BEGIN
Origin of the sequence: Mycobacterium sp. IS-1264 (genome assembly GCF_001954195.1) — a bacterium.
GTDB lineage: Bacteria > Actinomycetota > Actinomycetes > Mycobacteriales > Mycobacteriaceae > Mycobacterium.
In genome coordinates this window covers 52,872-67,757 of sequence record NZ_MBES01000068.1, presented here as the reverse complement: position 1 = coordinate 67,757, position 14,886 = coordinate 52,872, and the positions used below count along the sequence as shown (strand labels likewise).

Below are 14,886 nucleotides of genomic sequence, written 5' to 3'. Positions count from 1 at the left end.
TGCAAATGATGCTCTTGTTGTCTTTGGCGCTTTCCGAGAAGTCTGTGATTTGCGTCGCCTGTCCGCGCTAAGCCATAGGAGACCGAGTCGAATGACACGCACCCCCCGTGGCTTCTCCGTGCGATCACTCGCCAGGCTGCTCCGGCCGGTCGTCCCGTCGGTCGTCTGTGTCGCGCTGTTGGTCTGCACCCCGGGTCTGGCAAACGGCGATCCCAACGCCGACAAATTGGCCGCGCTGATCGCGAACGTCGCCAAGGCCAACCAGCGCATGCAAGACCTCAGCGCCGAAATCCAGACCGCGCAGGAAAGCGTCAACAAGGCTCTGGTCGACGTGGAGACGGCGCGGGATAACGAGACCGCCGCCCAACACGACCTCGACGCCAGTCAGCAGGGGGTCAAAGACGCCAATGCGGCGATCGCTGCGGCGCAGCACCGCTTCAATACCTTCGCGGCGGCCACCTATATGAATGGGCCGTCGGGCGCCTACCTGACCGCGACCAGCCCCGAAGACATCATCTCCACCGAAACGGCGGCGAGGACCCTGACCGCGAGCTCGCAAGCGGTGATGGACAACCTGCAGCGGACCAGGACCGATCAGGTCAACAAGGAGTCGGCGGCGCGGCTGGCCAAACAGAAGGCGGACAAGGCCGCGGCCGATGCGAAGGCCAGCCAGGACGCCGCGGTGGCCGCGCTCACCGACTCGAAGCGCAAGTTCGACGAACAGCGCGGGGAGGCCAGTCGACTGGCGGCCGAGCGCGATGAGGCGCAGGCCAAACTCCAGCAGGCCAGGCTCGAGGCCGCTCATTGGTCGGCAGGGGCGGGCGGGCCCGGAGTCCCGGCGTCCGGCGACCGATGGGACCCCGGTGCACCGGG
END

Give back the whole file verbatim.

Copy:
Origin of the sequence: Mycobacterium sp. IS-1264 (genome assembly GCF_001954195.1) — a bacterium.
GTDB lineage: Bacteria > Actinomycetota > Actinomycetes > Mycobacteriales > Mycobacteriaceae > Mycobacterium.
In genome coordinates this window covers 52,872-67,757 of sequence record NZ_MBES01000068.1, presented here as the reverse complement: position 1 = coordinate 67,757, position 14,886 = coordinate 52,872, and the positions used below count along the sequence as shown (strand labels likewise).

Below are 14,886 nucleotides of genomic sequence, written 5' to 3'. Positions count from 1 at the left end.
TGCAAATGATGCTCTTGTTGTCTTTGGCGCTTTCCGAGAAGTCTGTGATTTGCGTCGCCTGTCCGCGCTAAGCCATAGGAGACCGAGTCGAATGACACGCACCCCCCGTGGCTTCTCCGTGCGATCACTCGCCAGGCTGCTCCGGCCGGTCGTCCCGTCGGTCGTCTGTGTCGCGCTGTTGGTCTGCACCCCGGGTCTGGCAAACGGCGATCCCAACGCCGACAAATTGGCCGCGCTGATCGCGAACGTCGCCAAGGCCAACCAGCGCATGCAAGACCTCAGCGCCGAAATCCAGACCGCGCAGGAAAGCGTCAACAAGGCTCTGGTCGACGTGGAGACGGCGCGGGATAACGAGACCGCCGCCCAACACGACCTCGACGCCAGTCAGCAGGGGGTCAAAGACGCCAATGCGGCGATCGCTGCGGCGCAGCACCGCTTCAATACCTTCGCGGCGGCCACCTATATGAATGGGCCGTCGGGCGCCTACCTGACCGCGACCAGCCCCGAAGACATCATCTCCACCGAAACGGCGGCGAGGACCCTGACCGCGAGCTCGCAAGCGGTGATGGACAACCTGCAGCGGACCAGGACCGATCAGGTCAACAAGGAGTCGGCGGCGCGGCTGGCCAAACAGAAGGCGGACAAGGCCGCGGCCGATGCGAAGGCCAGCCAGGACGCCGCGGTGGCCGCGCTCACCGACTCGAAGCGCAAGTTCGACGAACAGCGCGGGGAGGCCAGTCGACTGGCGGCCGAGCGCGATGAGGCGCAGGCCAAACTCCAGCAGGCCAGGCTCGAGGCCGCTCATTGGTCGGCAGGGGCGGGCGGGCCCGGAGTCCCGGCGTCCGGCGACCGATGGGACCCCGGTGCACCGGG